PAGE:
Anyway, birds are just a part of the vast natural world, which he loved to explore, in all kinds of weather. I learned from him that often the best time to be outside is when it is snowy, icy, rainy, or muddy, or extremely hot or extremely cold, because usually you have the park or trail to yourself, and end up seeing things you otherwise would not see. I’ve come face-to-face with a wolf on the top of a mountain in Alaska, and followed a 5 ft. poisonous Timber Rattler for an hour as it slithered through a forest in Indiana.

Dad was great with kids. He really knew how to draw them out and to get them interested in learning. He combined this love of kids and love of nature into Mohican Outdoor School, which hopefully one day will reprise its heyday, when in the 1980s the enrollment reached 13,000 kids a year.

He was always proud that I also became a successful teacher. I’ve worked individually with around one thousand piano and voice students over the years, and like Dad, have put my heart and soul into it. I’ve received hundreds of thank you notes over the years. I’d like to read you one I received in the mail just this week, from a piano student that studied with me for 7 years. This is the kind of thing I would often share with Dad, and he would eat it up.

“Dear Tim,

Thank you for stopping by my graduation party! Also thank you for everything you’ve done for me over the years. I’ve learned so much from you that I can use for the rest of my life. I truly appreciate it.

~Ricardo”

It wasn’t until writing this speech that I realized that I think Dad had a huge influence on the movie/musical I am co-writing. It’s called Childrenopolis, about a city of children of all colors who live deep within the hollow of the earth, in a land of love, peace, and harmony, with no hate, war, or pollution. They know it’s not that way on the outer shell of the earth, so periodically they send a good will ambassador there to bring some good cheer.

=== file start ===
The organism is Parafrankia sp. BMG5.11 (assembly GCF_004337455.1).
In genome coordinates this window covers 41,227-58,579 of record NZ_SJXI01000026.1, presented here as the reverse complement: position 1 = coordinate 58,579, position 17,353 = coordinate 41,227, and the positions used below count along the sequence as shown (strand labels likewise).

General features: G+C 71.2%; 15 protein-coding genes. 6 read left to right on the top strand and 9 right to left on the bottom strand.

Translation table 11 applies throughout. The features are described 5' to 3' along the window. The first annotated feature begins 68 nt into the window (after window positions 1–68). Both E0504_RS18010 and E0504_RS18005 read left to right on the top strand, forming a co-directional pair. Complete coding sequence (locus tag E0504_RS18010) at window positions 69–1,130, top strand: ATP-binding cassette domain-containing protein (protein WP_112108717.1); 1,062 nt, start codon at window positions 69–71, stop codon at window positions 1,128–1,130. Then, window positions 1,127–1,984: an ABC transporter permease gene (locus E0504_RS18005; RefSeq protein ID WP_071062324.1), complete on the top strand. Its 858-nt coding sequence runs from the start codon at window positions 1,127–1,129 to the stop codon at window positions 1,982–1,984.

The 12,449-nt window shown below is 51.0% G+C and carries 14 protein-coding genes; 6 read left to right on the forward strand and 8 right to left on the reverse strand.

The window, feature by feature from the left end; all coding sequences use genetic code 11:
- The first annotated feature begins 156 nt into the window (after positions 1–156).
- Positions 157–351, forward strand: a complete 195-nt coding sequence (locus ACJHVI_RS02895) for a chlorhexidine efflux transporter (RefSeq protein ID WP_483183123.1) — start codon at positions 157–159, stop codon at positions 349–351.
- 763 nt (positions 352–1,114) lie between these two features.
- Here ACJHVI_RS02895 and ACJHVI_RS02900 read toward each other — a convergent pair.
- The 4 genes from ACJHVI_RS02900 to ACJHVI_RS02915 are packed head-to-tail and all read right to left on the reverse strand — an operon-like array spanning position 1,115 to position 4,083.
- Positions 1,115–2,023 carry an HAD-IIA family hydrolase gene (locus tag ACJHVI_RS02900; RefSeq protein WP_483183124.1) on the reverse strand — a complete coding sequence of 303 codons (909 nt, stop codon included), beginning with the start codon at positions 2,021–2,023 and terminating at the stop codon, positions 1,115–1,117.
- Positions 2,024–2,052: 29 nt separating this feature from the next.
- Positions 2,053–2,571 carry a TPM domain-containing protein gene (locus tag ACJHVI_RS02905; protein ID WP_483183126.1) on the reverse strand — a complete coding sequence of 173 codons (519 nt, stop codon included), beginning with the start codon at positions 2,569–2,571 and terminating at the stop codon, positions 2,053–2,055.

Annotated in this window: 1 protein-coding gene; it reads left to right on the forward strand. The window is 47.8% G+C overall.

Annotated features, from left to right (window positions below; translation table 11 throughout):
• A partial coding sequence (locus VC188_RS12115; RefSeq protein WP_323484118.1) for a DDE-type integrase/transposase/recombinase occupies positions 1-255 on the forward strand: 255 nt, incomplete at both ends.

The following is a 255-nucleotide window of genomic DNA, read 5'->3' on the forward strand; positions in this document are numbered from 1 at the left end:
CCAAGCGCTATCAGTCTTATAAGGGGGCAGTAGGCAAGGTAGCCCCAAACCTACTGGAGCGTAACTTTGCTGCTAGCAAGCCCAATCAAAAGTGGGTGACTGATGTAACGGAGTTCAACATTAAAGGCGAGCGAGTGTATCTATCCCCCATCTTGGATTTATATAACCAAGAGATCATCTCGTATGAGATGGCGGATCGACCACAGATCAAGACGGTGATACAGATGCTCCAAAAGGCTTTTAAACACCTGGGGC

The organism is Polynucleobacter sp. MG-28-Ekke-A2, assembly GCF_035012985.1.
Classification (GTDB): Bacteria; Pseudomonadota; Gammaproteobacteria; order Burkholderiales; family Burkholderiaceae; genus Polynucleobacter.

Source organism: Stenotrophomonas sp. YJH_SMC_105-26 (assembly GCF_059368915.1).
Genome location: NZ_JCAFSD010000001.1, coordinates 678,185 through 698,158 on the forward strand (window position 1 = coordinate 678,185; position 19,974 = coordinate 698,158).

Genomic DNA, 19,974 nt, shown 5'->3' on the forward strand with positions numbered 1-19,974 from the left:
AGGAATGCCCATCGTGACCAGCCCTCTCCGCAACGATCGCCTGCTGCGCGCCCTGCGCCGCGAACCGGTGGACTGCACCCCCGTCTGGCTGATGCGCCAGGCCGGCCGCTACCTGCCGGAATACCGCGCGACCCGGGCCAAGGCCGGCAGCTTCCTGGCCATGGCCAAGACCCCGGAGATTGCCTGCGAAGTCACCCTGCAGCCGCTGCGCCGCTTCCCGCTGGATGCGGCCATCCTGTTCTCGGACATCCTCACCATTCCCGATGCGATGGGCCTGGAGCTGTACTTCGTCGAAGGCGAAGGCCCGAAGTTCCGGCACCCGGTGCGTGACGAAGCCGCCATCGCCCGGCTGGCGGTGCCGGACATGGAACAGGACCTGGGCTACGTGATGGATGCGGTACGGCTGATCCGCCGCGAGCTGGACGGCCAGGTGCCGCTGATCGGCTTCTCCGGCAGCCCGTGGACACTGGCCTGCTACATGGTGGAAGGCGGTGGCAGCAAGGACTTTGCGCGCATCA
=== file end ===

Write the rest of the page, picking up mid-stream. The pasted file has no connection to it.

I think if there were millions of Mohican Outdoor Schools across the outer shell of the earth, we just might learn to live in harmony with the earth and ourselves.

Dad and I shared a love of sports. He coached several of my Little League Baseball teams, and we went to hundreds of Indians, Browns, and Buckeyes games over the years, often with my brothers, Deb, or other family and friends. His last two Buckeyes games were with just me, and both were epic. We saw the marathon 2016 Ohio State/Michigan game that went into double-overtime, with the Buckeyes pulling out a thrilling last minute victory. After every exciting play or victory we always enjoyed giving each other a big high 5. And his final Buckeyes game was the Penn State/Ohio State game this past October. I pushed him over a mile in a wheel chair from where we parked to Ohio Stadium to see another thrilling come-from-behind victory. He died 2 months later.

When I got that dreaded December Email from Deb that said that Dad was probably dying soon, I wanted to come to Mansfield right away, but was not able to, because I was a week away from a couple piano and voice recitals with my students in Indiana. In order to keep it together, I tried writing a song about Dad, but there were no words that could express such grief, so I ended up writing a flute and piano piece that you hear as the soundtrack for the photo slide show. We recorded it this most recent Father’s Day. It’s called, “Today I Got the News I Hoped Would Never Come”.